Ronnie sees her mother and her brother off and then returns to the hospital. When Steve falls asleep, Ronnie takes a walk and runs into Pastor Harris, who asks Ronnie to pray with him. Ronnie begins to pray often, asking for the strength to care for her father. When she finally gets to take him home, she shows Steve the completed stained-glass window. Later that evening, after calling Jonah, Steve sits down to read his Bible and Ronnie sits with him. Ronnie reflects on how she used to try to provoke her father and how she took his refusal to get angry as a sign of weakness; she now realizes that she was wrong.
Kim sends Ronnie a package: the letters that Ronnie refused to open from her father — all 19 of them. She reads them from first to last.
Ronnie finds out from Pastor Harris that an unnamed benefactor showed up to complete the repairs on the church. Pastor Harris encourages Ronnie to have faith that God will speak to her. Ronnie wants to find that special something to do for her father before he dies, but she does not know what.
One day Ronnie is able to share with Steve some of the details about her relationship with Will — mostly the good times and even the wedding fiasco. But she is not able to discuss what she said to him the last time she saw him.
By the end of September, Steve is progressively getting worse — literally wasting away to nothing. Steve now spends the majority of his time sleeping and reading his Bible. Often he and Ronnie visit the construction site. One time Ronnie sees Mr. Blakelee there.
After completing Anna Karenina, Ronnie begins to read Doctor Zhivago. Eventually, she tells her father about her last night with Will. To her surprise, her father tells her that she was being too hard on Will, pointing out that she has been doing the same thing he had done, and he doesn't think she should say anything to Pastor Harris. Steve also tells Ronnie that she needs to "learn how to forgive." Ronnie finds a letter recently written by her father in the stack. Time passes, and Steve's health continues to decline.
One day, Ronnie and Steve return home to find Blaze and her mother waiting for them. Blaze thanks Ronnie for taking her to the hospital and also reveals that she has admitted to the District Attorney that she put the materials in Ronnie's bag. The DA is not going to charge Blaze because she has information about a series of crimes that Marcus committed, including the fire at the church. Blaze reveals that Marcus started the fire, not Scott.
Ronnie realizes that Blaze's confession means that what Ronnie wanted would have ruined Scott's life for nothing. Blaze tells Ronnie that she will help her whenever she wants asks to be called by her given name, Galadriel.
Ronnie continues to nurse her father through Halloween and into November; during this time, she keeps trying to get to know him better.
Steve and Ronnie make one last visit to the pier, and after, Steve shares with Ronnie that he has a DNR — a "do not resuscitate" order.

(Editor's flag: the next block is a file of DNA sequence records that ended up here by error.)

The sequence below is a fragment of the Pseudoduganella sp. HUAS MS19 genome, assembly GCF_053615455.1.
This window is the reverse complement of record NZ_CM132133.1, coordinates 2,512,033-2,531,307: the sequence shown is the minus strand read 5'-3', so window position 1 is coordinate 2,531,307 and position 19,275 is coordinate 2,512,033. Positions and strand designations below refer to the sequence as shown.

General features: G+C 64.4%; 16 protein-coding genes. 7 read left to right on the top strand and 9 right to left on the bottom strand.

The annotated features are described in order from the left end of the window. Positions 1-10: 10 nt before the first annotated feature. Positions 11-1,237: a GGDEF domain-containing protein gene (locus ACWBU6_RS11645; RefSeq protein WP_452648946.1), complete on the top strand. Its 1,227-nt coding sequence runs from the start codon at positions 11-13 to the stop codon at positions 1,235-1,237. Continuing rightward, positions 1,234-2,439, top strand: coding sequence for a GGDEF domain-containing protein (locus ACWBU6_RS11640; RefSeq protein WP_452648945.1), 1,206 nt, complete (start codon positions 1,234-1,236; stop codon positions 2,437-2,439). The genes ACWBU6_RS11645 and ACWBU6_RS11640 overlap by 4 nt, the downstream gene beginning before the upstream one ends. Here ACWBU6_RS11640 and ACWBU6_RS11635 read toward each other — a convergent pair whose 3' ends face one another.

Steve lives long enough to see the window installed at the church, and Ronnie reads her father's final letter. Thanksgiving passes, and Ronnie finds the unfinished song that Steve was working on in the summer. She works on it and in the morning realizes that her dad is in bad shape. Ronnie calls an ambulance and he regains consciousness in hospital.
She asks her father for one last thing, borrows Pastor Harris' car, and calls Galadriel, and they take down the wall. Ronnie makes all sorts of last minute arrangements with the hospital staff and with Galadriel, and when she takes her father home, she shows him the piano and tells him that she completed his song, that it became "our song" and she wants to play it for him.
During this chapter Ronnie learns the value of prayer. Reading the Bible, like reading any good book, provides a new insight each time the reader returns to it again. This return to faith helps Ronnie and teaches her to list her gifts. Nicholas Sparks uses format and spacing to draw attention to the importance of these gifts.
Ronnie continues to mature as a young adult. When she talks to Jonah, she reassures him about their father's condition because she knows it's more important for him to have happy memories of his father than for him to know the truth. Ronnie is doing for Jonah what Steve did for her. Steve also teaches Ronnie about the importance of practicing forgiveness. He recognizes that Ronnie is being too hard on Will and on herself.
The tearing down of the wall is important both practically and symbolically. With no wall in place, Ronnie is able to perform for her father one last time, and Steve is able to die at home. This symbolizes how the wall between Galadriel and Ronnie, as well as the wall between Ronnie and her father, has been torn down.
Ronnie's decision to finish her father's composition truly makes his last song a joint effort. The last song refers to the final song that both Steve and Ronnie wrote and the last song that he hears. His song becomes "our" song as Ronnie creates something that will live on after Steve's death.
The subplot of The Last Song, particularly Blaze's story, parallels the main storyline. From an artistic perspective, why did you do this?
Primarily, Blaze's story was meant to do two things: Add additional drama and show the consequences of making poor decisions. At the same time, Blaze eventually learns from her mistakes. I tend to believe that most people do. I know I've learned more from my mistakes than my successes. I also liked Blaze's character, because like Ronnie, hers was a story of redemption. I think redemption is one of the great themes in literature.